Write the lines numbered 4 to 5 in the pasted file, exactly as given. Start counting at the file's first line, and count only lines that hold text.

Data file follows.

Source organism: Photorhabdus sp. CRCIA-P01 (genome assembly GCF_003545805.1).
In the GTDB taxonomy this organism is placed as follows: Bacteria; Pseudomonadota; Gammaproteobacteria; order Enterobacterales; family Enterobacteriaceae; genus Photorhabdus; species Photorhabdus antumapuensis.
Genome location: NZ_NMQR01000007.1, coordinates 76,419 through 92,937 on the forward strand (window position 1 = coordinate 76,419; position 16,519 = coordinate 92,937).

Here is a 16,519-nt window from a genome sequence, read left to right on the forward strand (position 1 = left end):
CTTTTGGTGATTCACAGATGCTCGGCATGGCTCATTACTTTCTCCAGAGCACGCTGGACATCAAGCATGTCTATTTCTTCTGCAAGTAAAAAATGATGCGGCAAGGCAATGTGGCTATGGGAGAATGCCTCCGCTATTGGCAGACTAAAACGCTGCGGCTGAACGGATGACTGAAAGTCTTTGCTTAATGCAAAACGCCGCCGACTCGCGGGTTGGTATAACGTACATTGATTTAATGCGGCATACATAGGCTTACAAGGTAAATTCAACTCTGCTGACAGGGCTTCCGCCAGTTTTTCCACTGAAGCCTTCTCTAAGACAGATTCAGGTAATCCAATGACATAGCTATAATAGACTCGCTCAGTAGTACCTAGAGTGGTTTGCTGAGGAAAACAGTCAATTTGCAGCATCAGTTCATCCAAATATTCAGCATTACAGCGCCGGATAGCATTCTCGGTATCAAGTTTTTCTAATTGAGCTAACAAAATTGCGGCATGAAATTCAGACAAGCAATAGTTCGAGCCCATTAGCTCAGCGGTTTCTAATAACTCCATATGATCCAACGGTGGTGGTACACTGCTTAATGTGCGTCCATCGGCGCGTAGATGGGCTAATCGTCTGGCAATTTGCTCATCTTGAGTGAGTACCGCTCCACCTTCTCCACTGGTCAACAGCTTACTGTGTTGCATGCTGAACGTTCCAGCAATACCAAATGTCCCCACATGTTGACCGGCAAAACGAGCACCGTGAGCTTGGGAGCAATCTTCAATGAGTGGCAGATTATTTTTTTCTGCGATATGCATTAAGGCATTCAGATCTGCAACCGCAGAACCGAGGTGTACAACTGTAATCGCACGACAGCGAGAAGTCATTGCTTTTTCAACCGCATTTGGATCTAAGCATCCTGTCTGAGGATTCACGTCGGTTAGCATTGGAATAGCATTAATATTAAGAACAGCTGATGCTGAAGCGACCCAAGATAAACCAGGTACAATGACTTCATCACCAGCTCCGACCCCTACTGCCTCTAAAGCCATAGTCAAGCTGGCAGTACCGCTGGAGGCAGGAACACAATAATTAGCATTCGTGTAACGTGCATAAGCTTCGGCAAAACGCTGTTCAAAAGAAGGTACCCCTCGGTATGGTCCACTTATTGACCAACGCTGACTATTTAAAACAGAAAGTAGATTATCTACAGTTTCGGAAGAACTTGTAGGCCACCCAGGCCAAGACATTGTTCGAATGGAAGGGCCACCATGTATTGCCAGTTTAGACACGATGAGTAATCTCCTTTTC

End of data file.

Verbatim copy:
Here is a 16,519-nt window from a genome sequence, read left to right on the forward strand (position 1 = left end):
CTTTTGGTGATTCACAGATGCTCGGCATGGCTCATTACTTTCTCCAGAGCACGCTGGACATCAAGCATGTCTATTTCTTCTGCAAGTAAAAAATGATGCGGCAAGGCAATGTGGCTATGGGAGAATGCCTCCGCTATTGGCAGACTAAAACGCTGCGGCTGAACGGATGACTGAAAGTCTTTGCTTAATGCAAAACGCCGCCGACTCGCGGGTTGGTATAACGTACATTGATTTAATGCGGCATACATAGGCTTACAAGGTAAATTCAACTCTGCTGACAGGGCTTCCGCCAGTTTTTCCACTGAAGCCTTCTCTAAGACAGATTCAGGTAATCCAATGACATAGCTATAATAGACTCGCTCAGTAGTACCTAGAGTGGTTTGCTGAGGAAAACAGTCAATTTGCAGCATCAGTTCATCCAAATATTCAGCATTACAGCGCCGGATAGCATTCTCGGTATCAAGTTTTTCTAATTGAGCTAACAAAATTGCGGCATGAAATTCAGACAAGCAATAGTTCGAGCCCATTAGCTCAGCGGTTTCTAATAACTCCATATGATCCAACGGTGGTGGTACACTGCTTAATGTGCGTCCATCGGCGCGTAGATGGGCTAATCGTCTGGCAATTTGCTCATCTTGAGTGAGTACCGCTCCACCTTCTCCACTGGTCAACAGCTTACTGTGTTGCATGCTGAACGTTCCAGCAATACCAAATGTCCCCACATGTTGACCGGCAAAACGAGCACCGTGAGCTTGGGAGCAATCTTCAATGAGTGGCAGATTATTTTTTTCTGCGATATGCATTAAGGCATTCAGATCTGCAACCGCAGAACCGAGGTGTACAACTGTAATCGCACGACAGCGAGAAGTCATTGCTTTTTCAACCGCATTTGGATCTAAGCATCCTGTCTGAGGATTCACGTCGGTTAGCATTGGAATAGCATTAATATTAAGAACAGCTGATGCTGAAGCGACCCAAGATAAACCAGGTACAATGACTTCATCACCAGCTCCGACCCCTACTGCCTCTAAAGCCATAGTCAAGCTGGCAGTACCGCTGGAGGCAGGAACACAATAATTAGCATTCGTGTAACGTGCATAAGCTTCGGCAAAACGCTGTTCAAAAGAAGGTACCCCTCGGTATGGTCCACTTATTGACCAACGCTGACTATTTAAAACAGAAAGTAGATTATCTACAGTTTCGGAAGAACTTGTAGGCCACCCAGGCCAAGACATTGTTCGAATGGAAGGGCCACCATGTATTGCCAGTTTAGACACGATGAGTAATCTCCTTTTC